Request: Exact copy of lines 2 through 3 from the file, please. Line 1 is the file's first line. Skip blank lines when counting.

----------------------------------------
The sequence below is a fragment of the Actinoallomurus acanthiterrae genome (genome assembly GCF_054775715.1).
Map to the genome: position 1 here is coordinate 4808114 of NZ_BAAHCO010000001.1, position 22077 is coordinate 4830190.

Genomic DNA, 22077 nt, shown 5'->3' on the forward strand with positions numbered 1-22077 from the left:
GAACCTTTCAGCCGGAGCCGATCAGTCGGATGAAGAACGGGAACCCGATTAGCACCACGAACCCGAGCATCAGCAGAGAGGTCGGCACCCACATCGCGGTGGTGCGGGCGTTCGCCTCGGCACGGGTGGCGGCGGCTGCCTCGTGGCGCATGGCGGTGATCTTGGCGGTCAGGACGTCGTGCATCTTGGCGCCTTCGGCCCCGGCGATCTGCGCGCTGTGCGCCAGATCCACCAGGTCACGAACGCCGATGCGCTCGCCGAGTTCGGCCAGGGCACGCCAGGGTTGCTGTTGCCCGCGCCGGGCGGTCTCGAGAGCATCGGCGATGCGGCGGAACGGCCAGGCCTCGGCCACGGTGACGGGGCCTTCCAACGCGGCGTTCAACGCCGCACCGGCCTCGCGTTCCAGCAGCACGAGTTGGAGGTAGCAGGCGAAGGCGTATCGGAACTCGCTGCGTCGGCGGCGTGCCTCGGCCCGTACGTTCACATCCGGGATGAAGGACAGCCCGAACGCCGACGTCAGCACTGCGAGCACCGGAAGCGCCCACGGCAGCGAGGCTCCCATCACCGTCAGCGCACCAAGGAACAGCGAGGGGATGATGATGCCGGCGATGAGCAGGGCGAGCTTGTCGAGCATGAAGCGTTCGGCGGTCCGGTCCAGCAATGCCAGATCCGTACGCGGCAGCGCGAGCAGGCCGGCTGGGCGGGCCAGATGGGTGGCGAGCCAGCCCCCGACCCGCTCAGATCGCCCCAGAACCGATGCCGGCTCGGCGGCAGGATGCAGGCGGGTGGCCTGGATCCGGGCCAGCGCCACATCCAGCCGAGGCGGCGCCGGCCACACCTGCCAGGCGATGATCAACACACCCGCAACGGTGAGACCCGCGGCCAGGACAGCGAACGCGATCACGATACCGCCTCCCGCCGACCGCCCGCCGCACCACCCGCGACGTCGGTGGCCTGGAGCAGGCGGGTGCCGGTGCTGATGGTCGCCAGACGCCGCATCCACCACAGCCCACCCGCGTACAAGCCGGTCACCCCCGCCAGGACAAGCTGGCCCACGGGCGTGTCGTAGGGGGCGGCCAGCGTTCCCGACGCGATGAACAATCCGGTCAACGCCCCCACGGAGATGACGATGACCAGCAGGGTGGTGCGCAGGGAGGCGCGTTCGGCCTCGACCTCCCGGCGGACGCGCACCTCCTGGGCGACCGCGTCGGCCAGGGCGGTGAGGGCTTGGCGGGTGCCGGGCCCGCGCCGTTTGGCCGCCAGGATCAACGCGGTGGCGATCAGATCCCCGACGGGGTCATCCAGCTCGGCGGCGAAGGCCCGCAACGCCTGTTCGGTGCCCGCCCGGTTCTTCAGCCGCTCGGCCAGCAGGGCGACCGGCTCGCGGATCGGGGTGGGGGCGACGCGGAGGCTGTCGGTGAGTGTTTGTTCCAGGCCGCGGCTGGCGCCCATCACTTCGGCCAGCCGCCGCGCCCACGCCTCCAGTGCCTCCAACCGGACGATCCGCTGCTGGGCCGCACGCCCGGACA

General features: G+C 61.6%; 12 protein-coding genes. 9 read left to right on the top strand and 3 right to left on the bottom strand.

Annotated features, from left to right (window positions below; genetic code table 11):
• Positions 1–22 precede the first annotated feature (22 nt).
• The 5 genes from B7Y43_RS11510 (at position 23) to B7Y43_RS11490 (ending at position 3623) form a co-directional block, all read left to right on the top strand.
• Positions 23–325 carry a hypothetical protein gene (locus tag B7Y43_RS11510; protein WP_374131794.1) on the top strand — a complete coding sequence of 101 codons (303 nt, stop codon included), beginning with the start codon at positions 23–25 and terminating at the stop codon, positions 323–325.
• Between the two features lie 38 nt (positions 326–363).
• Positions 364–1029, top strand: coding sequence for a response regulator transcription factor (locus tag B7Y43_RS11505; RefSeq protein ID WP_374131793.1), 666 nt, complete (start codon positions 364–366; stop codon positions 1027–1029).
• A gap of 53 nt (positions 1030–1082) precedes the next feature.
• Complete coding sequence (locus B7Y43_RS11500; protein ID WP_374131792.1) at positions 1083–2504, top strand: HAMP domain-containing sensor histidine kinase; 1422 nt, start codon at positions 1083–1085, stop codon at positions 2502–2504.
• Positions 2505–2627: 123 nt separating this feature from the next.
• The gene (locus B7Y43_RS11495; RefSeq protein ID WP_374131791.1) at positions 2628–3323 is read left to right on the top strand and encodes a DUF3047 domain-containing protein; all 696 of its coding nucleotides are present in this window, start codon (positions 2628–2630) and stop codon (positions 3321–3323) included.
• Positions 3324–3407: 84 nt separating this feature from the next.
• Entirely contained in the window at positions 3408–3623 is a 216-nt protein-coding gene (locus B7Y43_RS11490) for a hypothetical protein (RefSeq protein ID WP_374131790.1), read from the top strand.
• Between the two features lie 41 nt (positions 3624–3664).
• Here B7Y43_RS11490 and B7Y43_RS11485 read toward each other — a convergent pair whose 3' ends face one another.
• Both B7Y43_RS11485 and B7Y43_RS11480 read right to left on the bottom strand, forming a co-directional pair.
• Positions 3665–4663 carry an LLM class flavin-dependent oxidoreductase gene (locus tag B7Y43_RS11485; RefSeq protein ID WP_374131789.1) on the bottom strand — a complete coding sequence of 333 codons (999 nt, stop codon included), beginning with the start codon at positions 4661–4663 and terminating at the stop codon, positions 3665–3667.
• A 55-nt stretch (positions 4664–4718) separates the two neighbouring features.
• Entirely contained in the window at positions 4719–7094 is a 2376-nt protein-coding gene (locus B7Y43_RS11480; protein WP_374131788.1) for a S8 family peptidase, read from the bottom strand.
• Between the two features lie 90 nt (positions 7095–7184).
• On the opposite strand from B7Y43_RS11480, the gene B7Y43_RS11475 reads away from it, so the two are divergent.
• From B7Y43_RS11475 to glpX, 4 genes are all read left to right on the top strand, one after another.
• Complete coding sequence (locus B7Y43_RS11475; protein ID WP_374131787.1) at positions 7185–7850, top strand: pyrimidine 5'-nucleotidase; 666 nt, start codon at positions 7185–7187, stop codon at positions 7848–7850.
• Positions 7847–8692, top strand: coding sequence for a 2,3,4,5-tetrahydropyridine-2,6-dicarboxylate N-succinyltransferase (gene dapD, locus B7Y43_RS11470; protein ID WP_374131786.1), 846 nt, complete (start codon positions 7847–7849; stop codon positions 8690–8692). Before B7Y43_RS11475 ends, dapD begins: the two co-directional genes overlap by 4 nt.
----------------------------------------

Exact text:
Map to the genome: position 1 here is coordinate 4808114 of NZ_BAAHCO010000001.1, position 22077 is coordinate 4830190.

Genomic DNA, 22077 nt, shown 5'->3' on the forward strand with positions numbered 1-22077 from the left: